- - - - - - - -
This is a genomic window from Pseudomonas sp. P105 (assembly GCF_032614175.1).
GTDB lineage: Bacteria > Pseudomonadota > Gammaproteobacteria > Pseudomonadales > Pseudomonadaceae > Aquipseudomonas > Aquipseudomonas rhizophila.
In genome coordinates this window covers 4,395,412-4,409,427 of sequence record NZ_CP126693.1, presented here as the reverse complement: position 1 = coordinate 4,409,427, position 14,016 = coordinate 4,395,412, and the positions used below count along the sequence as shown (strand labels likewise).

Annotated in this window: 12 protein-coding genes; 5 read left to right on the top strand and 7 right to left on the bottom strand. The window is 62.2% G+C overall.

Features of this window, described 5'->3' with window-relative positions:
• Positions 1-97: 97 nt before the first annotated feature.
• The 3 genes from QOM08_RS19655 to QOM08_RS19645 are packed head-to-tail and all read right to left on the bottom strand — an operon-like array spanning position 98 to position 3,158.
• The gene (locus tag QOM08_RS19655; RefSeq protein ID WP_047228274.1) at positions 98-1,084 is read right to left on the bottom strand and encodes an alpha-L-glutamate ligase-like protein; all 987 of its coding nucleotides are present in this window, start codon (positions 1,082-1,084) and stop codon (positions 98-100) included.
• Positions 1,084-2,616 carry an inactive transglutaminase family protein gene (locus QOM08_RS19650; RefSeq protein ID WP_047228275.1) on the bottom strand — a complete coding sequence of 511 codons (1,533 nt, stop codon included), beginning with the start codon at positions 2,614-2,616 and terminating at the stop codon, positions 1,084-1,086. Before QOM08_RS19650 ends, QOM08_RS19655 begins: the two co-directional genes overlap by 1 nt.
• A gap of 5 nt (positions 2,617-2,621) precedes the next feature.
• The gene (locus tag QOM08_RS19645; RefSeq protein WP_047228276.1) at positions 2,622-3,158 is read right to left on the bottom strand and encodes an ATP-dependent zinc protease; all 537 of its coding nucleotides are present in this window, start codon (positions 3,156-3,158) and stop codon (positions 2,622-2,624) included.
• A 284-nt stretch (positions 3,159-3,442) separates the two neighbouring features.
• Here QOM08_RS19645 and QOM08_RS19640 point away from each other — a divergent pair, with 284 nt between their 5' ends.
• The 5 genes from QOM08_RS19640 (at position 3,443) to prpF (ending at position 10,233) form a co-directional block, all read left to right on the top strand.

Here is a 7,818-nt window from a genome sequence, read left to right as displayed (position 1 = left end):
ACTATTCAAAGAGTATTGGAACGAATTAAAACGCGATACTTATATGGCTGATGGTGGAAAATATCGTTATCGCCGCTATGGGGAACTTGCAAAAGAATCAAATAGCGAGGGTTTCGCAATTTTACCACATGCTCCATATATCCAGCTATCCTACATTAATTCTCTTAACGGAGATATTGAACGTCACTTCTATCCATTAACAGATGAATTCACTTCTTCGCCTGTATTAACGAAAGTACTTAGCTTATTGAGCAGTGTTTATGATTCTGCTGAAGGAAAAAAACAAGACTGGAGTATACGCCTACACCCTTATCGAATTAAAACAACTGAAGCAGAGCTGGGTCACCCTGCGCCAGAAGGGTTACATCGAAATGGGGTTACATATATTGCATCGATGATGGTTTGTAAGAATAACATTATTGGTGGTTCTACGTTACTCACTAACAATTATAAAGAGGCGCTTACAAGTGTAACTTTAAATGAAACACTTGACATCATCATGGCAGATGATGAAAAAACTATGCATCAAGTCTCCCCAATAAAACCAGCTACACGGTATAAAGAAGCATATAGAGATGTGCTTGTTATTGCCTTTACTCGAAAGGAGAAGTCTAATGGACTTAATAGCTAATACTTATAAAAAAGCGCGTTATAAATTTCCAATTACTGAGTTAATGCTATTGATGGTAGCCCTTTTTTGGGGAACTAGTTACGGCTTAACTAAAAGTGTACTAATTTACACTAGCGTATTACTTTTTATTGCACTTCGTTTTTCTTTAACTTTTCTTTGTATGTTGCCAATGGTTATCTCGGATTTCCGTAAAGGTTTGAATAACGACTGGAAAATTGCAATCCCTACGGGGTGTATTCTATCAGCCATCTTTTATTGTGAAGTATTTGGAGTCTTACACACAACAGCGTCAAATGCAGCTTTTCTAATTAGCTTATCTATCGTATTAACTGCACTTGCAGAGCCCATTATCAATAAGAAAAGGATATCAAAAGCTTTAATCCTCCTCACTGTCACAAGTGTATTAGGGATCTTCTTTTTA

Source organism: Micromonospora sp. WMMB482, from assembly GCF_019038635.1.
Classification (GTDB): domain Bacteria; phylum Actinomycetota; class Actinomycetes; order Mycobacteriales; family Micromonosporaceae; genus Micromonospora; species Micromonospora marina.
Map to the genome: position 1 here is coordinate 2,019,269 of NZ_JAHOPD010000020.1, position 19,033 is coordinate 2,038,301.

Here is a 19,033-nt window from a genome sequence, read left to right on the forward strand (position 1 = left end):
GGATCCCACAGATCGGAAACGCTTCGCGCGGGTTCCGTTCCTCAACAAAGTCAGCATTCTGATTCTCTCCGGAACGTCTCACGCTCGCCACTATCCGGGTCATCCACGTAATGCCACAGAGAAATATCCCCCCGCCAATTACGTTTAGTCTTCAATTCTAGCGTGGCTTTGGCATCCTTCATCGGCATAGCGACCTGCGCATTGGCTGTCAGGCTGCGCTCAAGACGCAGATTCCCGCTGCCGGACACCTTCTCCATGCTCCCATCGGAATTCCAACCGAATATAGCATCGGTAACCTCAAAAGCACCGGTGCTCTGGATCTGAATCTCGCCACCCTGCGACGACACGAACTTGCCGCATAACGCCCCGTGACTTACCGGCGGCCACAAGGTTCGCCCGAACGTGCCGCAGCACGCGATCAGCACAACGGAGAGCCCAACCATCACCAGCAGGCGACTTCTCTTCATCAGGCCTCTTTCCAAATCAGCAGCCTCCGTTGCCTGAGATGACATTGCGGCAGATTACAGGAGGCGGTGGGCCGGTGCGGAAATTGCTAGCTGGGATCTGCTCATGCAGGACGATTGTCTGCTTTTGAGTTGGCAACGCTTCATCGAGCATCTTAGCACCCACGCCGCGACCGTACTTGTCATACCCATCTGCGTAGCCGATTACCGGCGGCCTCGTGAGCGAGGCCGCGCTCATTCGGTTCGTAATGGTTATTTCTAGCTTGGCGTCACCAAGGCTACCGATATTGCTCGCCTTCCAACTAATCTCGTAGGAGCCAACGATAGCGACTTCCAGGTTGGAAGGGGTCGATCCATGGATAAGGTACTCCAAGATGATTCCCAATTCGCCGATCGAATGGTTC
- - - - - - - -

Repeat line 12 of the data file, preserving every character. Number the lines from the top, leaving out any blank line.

• A 284-nt stretch (positions 3,159-3,442) separates the two neighbouring features.